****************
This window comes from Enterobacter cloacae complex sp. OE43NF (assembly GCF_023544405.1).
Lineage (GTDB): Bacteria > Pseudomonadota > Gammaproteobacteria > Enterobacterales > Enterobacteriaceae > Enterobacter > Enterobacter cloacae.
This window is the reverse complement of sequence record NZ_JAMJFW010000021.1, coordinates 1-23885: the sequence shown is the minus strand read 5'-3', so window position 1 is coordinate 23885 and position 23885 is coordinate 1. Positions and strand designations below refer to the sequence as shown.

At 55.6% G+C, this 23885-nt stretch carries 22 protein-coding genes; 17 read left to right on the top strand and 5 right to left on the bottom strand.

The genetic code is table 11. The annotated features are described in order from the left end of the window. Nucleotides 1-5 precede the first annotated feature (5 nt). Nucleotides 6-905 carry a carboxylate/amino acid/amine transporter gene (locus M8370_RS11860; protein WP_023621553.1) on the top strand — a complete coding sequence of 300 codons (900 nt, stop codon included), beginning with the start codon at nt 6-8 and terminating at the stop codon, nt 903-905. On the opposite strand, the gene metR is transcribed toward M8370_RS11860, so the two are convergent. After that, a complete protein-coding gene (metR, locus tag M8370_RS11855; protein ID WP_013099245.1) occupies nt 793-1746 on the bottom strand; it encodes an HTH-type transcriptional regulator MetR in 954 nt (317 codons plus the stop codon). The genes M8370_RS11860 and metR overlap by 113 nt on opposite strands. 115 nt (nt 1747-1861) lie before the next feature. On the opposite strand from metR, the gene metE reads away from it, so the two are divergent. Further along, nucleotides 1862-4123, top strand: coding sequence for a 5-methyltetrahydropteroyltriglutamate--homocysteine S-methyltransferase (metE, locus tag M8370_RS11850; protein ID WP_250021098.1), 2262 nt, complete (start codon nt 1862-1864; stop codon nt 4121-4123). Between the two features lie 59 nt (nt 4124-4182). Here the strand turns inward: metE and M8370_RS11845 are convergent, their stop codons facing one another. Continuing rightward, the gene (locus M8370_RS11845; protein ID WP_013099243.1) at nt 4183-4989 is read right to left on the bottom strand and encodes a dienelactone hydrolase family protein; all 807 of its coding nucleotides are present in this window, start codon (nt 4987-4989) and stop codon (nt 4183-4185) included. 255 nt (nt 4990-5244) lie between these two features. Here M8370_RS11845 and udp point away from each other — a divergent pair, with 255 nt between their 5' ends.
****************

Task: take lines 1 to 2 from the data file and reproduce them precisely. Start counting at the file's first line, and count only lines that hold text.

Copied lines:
This window comes from Enterobacter cloacae complex sp. OE43NF (assembly GCF_023544405.1).
Lineage (GTDB): Bacteria > Pseudomonadota > Gammaproteobacteria > Enterobacterales > Enterobacteriaceae > Enterobacter > Enterobacter cloacae.